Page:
No, she was destined to be alone. The thought, as usual, made her eyesight blur and her throat constrict, though she tried to laugh it off. Her head had accepted the impossibility of any kind of romantic relationship; her heart just hadn't caught up yet. But it would; she would force it to. After it stopped mourning the fact that this would be the only time she ever saw a guy like this, and he didn't even know she was there.

Smiling at her foolishness, she rose from the floor, casting one last, regretful look at Finnick. The man stirred beside her, flipping onto his back and causing the blanket to fall onto her feet. Well, at least he had on boxers. It didn't totally absolve her for ogling him, but she didn't feel quite so guilty.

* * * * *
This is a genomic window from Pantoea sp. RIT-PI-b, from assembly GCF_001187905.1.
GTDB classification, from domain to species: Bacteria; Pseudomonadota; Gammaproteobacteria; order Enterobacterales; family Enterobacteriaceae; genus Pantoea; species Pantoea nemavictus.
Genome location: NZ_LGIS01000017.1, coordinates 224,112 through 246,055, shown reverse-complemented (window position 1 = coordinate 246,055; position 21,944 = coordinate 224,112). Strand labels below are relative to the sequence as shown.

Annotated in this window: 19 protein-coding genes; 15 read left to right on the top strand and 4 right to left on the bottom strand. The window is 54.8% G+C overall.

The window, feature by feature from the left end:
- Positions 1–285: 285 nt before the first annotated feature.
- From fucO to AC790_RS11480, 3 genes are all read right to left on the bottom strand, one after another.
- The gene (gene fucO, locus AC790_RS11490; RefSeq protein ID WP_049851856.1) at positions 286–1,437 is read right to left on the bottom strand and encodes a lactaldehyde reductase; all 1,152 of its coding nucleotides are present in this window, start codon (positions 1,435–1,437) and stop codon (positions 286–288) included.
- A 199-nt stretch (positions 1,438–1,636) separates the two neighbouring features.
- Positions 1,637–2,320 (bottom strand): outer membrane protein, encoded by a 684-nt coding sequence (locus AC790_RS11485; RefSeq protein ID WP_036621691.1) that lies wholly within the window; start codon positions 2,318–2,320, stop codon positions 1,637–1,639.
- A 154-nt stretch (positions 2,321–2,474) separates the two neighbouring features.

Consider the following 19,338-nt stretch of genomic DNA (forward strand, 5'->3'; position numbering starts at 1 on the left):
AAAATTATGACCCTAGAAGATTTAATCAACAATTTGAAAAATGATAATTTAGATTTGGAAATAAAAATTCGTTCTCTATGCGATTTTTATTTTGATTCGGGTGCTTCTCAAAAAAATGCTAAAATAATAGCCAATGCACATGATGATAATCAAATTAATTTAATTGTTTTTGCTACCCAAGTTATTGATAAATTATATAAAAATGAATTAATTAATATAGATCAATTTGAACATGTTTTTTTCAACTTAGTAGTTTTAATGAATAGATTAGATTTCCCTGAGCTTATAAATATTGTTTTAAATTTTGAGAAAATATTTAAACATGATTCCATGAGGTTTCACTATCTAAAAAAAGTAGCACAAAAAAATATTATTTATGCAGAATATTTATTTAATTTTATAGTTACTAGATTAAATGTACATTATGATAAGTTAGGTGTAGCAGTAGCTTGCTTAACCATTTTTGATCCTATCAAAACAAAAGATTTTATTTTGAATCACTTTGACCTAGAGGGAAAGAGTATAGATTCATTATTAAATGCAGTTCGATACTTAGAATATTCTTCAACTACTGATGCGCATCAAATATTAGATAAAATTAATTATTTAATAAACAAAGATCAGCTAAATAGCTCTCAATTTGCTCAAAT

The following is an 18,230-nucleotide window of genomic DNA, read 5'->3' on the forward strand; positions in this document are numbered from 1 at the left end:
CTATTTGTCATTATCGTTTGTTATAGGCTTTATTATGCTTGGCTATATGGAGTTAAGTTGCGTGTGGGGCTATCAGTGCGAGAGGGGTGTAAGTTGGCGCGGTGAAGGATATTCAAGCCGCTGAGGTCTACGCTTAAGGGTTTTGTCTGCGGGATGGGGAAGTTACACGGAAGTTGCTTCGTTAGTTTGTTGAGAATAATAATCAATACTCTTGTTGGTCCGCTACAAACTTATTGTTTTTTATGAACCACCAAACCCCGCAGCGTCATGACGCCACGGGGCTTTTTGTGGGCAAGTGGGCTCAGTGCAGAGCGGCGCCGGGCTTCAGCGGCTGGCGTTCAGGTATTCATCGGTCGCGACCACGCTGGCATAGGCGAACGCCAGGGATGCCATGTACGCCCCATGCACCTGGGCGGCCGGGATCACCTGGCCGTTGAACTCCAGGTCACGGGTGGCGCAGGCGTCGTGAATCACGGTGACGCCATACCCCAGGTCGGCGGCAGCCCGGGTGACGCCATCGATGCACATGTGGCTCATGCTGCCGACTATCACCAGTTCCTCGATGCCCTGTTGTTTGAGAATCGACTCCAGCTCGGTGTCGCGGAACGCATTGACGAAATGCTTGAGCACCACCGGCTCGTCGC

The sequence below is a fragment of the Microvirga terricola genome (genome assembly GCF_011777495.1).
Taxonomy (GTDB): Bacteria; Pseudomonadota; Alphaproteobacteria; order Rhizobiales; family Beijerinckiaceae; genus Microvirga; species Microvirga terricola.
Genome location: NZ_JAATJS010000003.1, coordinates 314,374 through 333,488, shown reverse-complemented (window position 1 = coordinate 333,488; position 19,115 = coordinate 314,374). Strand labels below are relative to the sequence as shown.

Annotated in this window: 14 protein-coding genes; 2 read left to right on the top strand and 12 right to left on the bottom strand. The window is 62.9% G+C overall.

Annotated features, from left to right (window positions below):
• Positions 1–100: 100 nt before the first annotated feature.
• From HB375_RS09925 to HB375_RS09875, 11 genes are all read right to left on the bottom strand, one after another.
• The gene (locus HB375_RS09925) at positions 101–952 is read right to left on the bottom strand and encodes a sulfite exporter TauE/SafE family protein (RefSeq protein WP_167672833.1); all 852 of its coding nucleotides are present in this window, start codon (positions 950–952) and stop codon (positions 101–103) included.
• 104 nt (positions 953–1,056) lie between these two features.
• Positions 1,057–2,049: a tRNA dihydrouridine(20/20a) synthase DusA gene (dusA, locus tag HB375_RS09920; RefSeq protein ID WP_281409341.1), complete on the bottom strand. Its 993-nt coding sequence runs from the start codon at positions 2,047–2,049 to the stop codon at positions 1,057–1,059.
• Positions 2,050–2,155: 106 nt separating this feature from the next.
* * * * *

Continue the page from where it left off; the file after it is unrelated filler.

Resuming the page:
Forcing herself to pick up the blanket, she toyed with the fringe that lined its edges. In other words, delaying the inevitable. He looked so open and vulnerable, especially with the creases on his cheek, imprinted there by the weave of the couch cushion. His lips even glistened, and she almost smiled, shocked with the revelation that even Finnick Odair drooled in his sleep.

Annie shook her head. How long had she been standing here? Mags probably thought she'd fallen into a hole and would probably send a search party out soon. Reluctantly she set the blanket on his feet. She waited, just in case he stirred, but there was no movement. He was a much heavier sleeper than she. Inch by inch she carefully worked the material over the rest of his body, until only his face and the tops of his shoulders were visible. As she brought the blanket under his chin, her fingers accidentally came into contact with his shoulders. His lashes fluttered, but Annie realized it was nothing more than his eyes moving back and forth under his eyelids. Relishing the warmth of his skin for just a second more, she wrenched her hand away and turned to leave the room.

Only a firm grip on her wrist prevented her from going very far.

To Be Continued